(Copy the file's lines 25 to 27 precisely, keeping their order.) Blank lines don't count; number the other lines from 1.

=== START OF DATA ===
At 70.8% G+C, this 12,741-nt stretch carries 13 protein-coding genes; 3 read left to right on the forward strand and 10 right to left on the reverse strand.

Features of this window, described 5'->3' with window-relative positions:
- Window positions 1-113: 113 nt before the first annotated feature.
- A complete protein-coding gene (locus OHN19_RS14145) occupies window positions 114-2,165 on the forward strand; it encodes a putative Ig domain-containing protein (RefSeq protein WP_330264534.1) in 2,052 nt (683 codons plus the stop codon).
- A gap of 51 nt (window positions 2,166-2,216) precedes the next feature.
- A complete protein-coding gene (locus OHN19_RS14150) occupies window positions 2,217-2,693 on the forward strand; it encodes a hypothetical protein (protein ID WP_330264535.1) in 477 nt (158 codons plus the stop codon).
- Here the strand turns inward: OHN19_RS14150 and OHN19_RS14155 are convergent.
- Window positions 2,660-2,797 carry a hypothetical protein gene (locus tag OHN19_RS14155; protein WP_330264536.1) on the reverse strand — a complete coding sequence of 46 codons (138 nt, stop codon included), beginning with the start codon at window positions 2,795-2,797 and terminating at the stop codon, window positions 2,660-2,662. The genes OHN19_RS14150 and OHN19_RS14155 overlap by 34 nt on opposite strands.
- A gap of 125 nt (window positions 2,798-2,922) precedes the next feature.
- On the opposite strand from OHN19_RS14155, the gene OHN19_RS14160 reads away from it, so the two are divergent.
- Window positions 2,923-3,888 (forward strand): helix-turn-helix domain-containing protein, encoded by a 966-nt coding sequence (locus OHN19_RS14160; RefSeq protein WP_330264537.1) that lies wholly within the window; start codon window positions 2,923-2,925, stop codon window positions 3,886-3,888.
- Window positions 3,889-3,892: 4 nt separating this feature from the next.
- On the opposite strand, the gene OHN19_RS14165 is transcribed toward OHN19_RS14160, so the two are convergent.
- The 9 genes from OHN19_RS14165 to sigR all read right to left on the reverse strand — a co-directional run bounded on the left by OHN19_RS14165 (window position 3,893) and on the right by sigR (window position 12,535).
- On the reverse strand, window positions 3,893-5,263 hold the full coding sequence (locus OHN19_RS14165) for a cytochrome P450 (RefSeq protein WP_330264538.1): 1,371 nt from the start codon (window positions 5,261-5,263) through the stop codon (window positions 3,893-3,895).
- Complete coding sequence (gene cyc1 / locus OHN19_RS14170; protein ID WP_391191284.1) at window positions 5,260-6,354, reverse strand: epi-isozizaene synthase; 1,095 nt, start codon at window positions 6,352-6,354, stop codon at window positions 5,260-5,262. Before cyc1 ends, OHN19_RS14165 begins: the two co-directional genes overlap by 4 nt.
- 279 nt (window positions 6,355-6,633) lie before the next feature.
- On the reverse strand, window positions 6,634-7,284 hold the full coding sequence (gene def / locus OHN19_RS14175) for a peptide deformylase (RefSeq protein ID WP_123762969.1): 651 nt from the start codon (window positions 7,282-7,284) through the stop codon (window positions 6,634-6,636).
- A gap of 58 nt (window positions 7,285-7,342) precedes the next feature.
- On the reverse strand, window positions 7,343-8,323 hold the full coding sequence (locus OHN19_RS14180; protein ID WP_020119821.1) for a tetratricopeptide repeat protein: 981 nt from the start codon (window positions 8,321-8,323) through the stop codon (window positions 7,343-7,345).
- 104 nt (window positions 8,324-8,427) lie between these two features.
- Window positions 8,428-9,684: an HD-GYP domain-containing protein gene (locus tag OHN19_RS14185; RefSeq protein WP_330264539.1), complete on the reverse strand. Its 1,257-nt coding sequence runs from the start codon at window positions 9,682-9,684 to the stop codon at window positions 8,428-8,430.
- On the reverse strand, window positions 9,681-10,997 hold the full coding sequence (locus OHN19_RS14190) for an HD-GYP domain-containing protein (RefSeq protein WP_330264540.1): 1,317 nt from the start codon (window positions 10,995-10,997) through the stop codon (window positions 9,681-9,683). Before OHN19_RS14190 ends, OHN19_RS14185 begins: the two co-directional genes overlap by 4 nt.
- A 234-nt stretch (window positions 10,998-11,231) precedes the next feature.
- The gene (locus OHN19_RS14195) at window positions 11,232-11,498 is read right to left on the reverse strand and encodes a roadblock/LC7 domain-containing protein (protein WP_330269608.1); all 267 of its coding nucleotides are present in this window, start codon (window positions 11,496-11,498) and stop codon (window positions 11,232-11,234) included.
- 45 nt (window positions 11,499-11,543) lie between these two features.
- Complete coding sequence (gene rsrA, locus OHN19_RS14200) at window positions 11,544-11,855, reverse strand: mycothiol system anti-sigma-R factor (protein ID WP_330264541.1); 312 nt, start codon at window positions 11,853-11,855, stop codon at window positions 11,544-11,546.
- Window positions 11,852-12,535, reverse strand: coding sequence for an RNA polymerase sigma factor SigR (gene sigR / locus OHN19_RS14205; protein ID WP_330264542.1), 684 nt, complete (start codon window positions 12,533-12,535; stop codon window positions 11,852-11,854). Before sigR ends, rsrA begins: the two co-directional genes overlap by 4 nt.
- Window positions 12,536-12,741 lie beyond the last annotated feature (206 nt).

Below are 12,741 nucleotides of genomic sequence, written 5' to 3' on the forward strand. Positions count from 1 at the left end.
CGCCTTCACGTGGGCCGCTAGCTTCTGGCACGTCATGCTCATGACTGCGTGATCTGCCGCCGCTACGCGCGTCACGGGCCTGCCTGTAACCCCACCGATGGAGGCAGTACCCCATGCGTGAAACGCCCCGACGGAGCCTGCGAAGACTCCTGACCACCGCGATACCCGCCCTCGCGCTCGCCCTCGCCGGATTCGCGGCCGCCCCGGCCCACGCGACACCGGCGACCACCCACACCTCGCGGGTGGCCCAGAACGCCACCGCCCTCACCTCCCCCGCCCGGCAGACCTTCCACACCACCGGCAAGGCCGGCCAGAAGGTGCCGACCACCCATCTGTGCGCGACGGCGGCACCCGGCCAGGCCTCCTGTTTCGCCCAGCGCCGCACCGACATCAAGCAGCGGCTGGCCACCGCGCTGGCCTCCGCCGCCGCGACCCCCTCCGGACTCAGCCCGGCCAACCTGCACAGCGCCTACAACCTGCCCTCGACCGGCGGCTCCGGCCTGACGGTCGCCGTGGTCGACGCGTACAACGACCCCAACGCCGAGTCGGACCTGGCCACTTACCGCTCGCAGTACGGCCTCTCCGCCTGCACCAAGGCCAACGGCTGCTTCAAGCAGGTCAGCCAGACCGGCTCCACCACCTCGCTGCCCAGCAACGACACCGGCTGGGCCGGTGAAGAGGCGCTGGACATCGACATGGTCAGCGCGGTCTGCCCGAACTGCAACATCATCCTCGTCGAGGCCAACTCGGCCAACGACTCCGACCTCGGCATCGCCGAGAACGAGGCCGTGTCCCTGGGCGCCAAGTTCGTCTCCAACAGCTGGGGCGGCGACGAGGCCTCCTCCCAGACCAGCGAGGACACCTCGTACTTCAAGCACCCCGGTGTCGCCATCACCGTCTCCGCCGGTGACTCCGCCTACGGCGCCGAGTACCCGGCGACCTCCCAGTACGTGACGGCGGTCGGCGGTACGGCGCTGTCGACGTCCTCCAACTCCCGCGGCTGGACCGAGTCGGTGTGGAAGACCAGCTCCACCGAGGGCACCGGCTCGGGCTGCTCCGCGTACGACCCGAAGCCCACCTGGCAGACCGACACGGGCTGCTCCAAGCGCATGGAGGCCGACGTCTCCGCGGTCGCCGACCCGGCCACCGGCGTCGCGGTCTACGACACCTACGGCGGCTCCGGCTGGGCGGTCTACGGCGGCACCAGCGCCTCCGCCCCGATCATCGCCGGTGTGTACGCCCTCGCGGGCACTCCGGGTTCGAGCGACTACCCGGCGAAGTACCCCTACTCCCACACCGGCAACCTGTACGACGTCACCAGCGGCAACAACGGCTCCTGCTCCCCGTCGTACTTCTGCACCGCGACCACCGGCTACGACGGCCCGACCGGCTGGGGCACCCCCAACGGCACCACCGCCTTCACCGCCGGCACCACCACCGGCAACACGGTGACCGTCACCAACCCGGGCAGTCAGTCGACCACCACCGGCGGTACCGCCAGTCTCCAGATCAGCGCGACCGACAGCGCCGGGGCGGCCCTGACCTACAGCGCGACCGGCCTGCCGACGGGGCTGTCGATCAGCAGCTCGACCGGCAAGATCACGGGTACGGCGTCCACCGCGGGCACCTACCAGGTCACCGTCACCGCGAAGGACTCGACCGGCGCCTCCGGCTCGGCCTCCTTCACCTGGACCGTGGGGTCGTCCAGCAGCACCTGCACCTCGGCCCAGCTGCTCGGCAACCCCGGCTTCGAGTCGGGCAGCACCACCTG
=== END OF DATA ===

- The gene (locus OHN19_RS14195) at window positions 11,232-11,498 is read right to left on the reverse strand and encodes a roadblock/LC7 domain-containing protein (protein WP_330269608.1); all 267 of its coding nucleotides are present in this window, start codon (window positions 11,496-11,498) and stop codon (window positions 11,232-11,234) included.
- 45 nt (window positions 11,499-11,543) lie between these two features.
- Complete coding sequence (gene rsrA, locus OHN19_RS14200) at window positions 11,544-11,855, reverse strand: mycothiol system anti-sigma-R factor (protein ID WP_330264541.1); 312 nt, start codon at window positions 11,853-11,855, stop codon at window positions 11,544-11,546.